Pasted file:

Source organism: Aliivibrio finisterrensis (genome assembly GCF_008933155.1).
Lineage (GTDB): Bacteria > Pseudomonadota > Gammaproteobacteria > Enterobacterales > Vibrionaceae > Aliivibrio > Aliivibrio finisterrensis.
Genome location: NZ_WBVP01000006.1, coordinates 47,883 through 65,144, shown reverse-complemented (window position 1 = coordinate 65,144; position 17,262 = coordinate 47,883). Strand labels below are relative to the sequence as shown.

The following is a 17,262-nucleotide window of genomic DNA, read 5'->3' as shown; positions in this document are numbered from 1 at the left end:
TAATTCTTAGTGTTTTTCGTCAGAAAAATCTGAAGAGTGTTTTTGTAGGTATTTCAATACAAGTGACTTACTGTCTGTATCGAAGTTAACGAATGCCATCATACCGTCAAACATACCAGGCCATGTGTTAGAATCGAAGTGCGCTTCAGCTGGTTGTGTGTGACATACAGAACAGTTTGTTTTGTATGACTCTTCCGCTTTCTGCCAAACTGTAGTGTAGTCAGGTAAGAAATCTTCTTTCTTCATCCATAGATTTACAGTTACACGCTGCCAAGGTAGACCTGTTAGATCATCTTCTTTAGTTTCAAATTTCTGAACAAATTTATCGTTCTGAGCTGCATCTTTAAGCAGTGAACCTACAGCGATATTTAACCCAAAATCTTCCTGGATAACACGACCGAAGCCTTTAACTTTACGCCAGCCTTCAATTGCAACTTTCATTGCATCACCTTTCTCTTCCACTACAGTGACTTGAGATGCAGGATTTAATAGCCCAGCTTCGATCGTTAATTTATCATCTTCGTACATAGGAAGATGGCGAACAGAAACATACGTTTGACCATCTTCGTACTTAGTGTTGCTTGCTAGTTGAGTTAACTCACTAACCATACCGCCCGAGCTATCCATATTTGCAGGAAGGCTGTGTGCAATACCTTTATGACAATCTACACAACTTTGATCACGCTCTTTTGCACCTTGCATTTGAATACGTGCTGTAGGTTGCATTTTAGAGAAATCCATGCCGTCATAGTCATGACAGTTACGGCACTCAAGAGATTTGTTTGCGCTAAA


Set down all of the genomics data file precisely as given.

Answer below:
Source organism: Aliivibrio finisterrensis (genome assembly GCF_008933155.1).
Lineage (GTDB): Bacteria > Pseudomonadota > Gammaproteobacteria > Enterobacterales > Vibrionaceae > Aliivibrio > Aliivibrio finisterrensis.
Genome location: NZ_WBVP01000006.1, coordinates 47,883 through 65,144, shown reverse-complemented (window position 1 = coordinate 65,144; position 17,262 = coordinate 47,883). Strand labels below are relative to the sequence as shown.

The following is a 17,262-nucleotide window of genomic DNA, read 5'->3' as shown; positions in this document are numbered from 1 at the left end:
TAATTCTTAGTGTTTTTCGTCAGAAAAATCTGAAGAGTGTTTTTGTAGGTATTTCAATACAAGTGACTTACTGTCTGTATCGAAGTTAACGAATGCCATCATACCGTCAAACATACCAGGCCATGTGTTAGAATCGAAGTGCGCTTCAGCTGGTTGTGTGTGACATACAGAACAGTTTGTTTTGTATGACTCTTCCGCTTTCTGCCAAACTGTAGTGTAGTCAGGTAAGAAATCTTCTTTCTTCATCCATAGATTTACAGTTACACGCTGCCAAGGTAGACCTGTTAGATCATCTTCTTTAGTTTCAAATTTCTGAACAAATTTATCGTTCTGAGCTGCATCTTTAAGCAGTGAACCTACAGCGATATTTAACCCAAAATCTTCCTGGATAACACGACCGAAGCCTTTAACTTTACGCCAGCCTTCAATTGCAACTTTCATTGCATCACCTTTCTCTTCCACTACAGTGACTTGAGATGCAGGATTTAATAGCCCAGCTTCGATCGTTAATTTATCATCTTCGTACATAGGAAGATGGCGAACAGAAACATACGTTTGACCATCTTCGTACTTAGTGTTGCTTGCTAGTTGAGTTAACTCACTAACCATACCGCCCGAGCTATCCATATTTGCAGGAAGGCTGTGTGCAATACCTTTATGACAATCTACACAACTTTGATCACGCTCTTTTGCACCTTGCATTTGAATACGTGCTGTAGGTTGCATTTTAGAGAAATCCATGCCGTCATAGTCATGACAGTTACGGCACTCAAGAGATTTGTTTGCGCTAAA